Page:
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June 2005

Roger Marsh's Ogwen

by Marc Horovitz

The prototype
Any number of small, relatively nondescript, industrial engines were built by a variety of British companies for use in stone and slate quarries, gravel pits, and other unglamorous occupations. Many are preserved today in far more glory than they ever experienced in their working lives, often hauling passengers on preserved railways, but never, today, doing the work for which they were intended.

Ogwen is one such engine. It, and a sister engine, Marchlyn, were built in 1933 for the Durham County Water Board. In 1936 they were both purchased by the Penrhyn Quarries in Wales, which owned many little engines of this nature. Ogwen worked there until 1965, when the quarry was closed. Later that same year it was prepared for shipment and was packed off to the USA for preservation, where it exists today, reputedly stored in Terre Haute, Indiana.

The model
Roger Marsh and his company Minimum Gauge Railways is perhaps best known for batch-produced 7+"-gauge models of various narrow-gauge locomotives. His "Tinkerbell" class is one that the driver actually sits inside.

Ogwen was Mr. Marsh's only entry in the commercial, small scale, live-steam field, although he initially had hopes of a whole range of engines, including mammoth K-class D&RGW locomotives. Ogwen was first introduced in 1982, to considerable acclaim. I became the US distributor for this engine in 1983. Unfortunately, Mr. Marsh fell on hard times and the last of the Ogwens was delivered in 1984, after a brief year in the sun. These last ones, alas, had evidently been assembled with little care as there were several problems with them, not the least being valves that were solid in the cylinders, which had to be removed with a hammer to be lapped.

The design was eventually acquired by Maxwell Hemmens, who was making a version of the Porter 0-4-0 at the time. Ogwen emerged from Hemmens' shops as a much-changed beast.

The original Marsh Ogwen is a pretty little engine. It features a pot boiler, lagged with a layer of ceramic paper, with an external, gas-fired burner. (The company also offered a similar burner for use in Mamod engines.) In the back of the boiler is a water window, and a pressure gauge is also fitted. Control is via a single lever in the cab, which operates a rotary valve under the steam block between the cylinders. A fitting is included beneath the boiler for filling it via an outside source. A displacement lubricator with a drain resides in the left-hand water tank and there is an odd filler plug on the left side of the boiler, so as not to foul the dummy throttle rod that travels from the cab front sheet to the steam dome. Other details include dummy steam pipes, made of threaded rod to simulate lagging.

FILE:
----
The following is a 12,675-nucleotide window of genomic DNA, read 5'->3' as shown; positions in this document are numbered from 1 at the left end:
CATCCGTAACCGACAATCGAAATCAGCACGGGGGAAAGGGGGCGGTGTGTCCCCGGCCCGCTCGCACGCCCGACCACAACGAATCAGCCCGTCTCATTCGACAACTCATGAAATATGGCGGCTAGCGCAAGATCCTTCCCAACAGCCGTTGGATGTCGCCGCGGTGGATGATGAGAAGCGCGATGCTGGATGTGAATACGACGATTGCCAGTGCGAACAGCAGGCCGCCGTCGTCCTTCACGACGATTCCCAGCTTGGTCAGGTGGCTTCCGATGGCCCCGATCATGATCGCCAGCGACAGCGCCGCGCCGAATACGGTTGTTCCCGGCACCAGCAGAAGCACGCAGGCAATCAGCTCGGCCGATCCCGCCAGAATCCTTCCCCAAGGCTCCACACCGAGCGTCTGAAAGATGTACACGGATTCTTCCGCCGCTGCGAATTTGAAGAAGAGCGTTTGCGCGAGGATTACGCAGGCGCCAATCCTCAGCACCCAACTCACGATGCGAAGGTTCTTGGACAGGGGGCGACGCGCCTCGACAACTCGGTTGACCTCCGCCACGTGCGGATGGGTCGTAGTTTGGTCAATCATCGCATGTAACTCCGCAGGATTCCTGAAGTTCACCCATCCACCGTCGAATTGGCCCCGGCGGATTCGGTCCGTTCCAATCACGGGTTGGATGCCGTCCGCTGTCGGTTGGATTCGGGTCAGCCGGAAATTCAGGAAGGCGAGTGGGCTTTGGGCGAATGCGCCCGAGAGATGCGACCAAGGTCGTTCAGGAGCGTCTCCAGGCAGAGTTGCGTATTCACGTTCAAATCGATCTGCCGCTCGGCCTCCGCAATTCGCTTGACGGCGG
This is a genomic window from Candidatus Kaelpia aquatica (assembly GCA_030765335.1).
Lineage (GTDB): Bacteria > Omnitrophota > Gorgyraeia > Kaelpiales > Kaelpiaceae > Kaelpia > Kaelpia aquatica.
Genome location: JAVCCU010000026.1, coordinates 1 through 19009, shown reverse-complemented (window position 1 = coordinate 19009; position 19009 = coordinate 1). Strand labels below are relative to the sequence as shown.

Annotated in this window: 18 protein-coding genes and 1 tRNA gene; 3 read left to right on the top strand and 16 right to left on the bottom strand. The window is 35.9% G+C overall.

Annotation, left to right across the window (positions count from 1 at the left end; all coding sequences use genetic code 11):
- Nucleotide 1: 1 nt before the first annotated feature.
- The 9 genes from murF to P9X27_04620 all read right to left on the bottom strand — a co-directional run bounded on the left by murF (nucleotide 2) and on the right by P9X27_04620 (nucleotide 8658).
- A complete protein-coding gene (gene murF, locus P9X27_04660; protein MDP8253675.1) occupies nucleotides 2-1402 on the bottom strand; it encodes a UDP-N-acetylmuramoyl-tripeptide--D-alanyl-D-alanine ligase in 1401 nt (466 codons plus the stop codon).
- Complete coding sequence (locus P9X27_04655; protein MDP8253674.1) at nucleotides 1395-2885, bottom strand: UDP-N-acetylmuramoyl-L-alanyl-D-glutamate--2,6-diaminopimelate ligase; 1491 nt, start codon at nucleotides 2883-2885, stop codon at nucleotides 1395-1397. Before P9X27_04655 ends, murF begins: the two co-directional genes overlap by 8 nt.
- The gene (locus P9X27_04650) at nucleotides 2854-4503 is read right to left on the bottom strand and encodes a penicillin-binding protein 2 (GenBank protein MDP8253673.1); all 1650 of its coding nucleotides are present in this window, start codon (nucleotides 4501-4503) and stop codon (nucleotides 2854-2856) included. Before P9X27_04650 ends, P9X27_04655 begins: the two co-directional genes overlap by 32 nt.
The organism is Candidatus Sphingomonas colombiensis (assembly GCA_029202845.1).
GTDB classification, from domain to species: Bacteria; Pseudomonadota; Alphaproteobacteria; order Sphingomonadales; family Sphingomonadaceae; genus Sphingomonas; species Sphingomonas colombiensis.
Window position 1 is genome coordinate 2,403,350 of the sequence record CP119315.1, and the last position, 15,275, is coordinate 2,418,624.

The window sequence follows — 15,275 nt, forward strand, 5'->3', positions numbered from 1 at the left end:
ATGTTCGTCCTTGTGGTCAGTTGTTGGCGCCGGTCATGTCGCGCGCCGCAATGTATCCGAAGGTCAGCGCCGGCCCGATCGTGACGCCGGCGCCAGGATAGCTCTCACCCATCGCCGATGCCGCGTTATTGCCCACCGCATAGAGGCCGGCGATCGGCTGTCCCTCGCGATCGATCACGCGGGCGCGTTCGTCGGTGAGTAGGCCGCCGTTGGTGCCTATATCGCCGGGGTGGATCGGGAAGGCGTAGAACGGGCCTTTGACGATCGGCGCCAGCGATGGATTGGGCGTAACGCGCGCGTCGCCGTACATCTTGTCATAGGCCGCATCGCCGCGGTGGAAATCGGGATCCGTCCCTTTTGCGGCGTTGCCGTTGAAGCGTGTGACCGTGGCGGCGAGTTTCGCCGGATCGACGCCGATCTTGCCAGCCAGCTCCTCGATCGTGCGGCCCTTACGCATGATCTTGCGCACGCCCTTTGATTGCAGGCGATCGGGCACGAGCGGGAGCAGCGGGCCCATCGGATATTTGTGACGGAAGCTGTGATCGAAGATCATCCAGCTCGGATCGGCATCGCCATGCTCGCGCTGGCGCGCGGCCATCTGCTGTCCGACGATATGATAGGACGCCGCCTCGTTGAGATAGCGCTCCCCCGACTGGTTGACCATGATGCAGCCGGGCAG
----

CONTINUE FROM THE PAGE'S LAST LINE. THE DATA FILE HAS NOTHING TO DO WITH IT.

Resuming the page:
The two 12mm-bore cylinders are controlled by piston valves. Dummy Walschaerts valve gear adorns the running gear. The front axle is sprung, a nice touch.

Ogwen was offered in a variety of colors, including red (most common, I believe), green, blue, and black. It is a simple, well-made engine, attractively finished.

The run
This was the maiden voyage for Ogwen. Yes, it has been sitting on my shelf since 1983, untouched. There is always trepidation and not a little regret in running a brand new locomotive, especially one that has never been tested on steam, even at the factory. No engine is quite the same after its first firing, as paint begins to disintegrate and the entire locomotive begins to take on the patina of a working locomotive.